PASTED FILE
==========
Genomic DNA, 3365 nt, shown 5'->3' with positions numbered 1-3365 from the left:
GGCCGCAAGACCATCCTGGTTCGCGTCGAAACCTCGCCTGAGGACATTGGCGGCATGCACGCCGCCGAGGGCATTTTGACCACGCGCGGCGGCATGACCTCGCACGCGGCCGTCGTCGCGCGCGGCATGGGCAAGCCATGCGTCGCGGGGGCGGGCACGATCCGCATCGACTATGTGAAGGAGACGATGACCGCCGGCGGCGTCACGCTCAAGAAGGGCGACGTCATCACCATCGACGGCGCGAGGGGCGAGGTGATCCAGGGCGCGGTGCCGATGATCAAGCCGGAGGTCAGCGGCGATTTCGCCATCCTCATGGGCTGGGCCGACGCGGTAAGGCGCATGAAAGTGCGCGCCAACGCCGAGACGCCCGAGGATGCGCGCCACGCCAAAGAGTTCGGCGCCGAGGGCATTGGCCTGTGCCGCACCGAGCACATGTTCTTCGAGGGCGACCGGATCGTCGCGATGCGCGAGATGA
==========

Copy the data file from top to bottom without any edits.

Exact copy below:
Genomic DNA, 3365 nt, shown 5'->3' with positions numbered 1-3365 from the left:
GGCCGCAAGACCATCCTGGTTCGCGTCGAAACCTCGCCTGAGGACATTGGCGGCATGCACGCCGCCGAGGGCATTTTGACCACGCGCGGCGGCATGACCTCGCACGCGGCCGTCGTCGCGCGCGGCATGGGCAAGCCATGCGTCGCGGGGGCGGGCACGATCCGCATCGACTATGTGAAGGAGACGATGACCGCCGGCGGCGTCACGCTCAAGAAGGGCGACGTCATCACCATCGACGGCGCGAGGGGCGAGGTGATCCAGGGCGCGGTGCCGATGATCAAGCCGGAGGTCAGCGGCGATTTCGCCATCCTCATGGGCTGGGCCGACGCGGTAAGGCGCATGAAAGTGCGCGCCAACGCCGAGACGCCCGAGGATGCGCGCCACGCCAAAGAGTTCGGCGCCGAGGGCATTGGCCTGTGCCGCACCGAGCACATGTTCTTCGAGGGCGACCGGATCGTCGCGATGCGCGAGATGA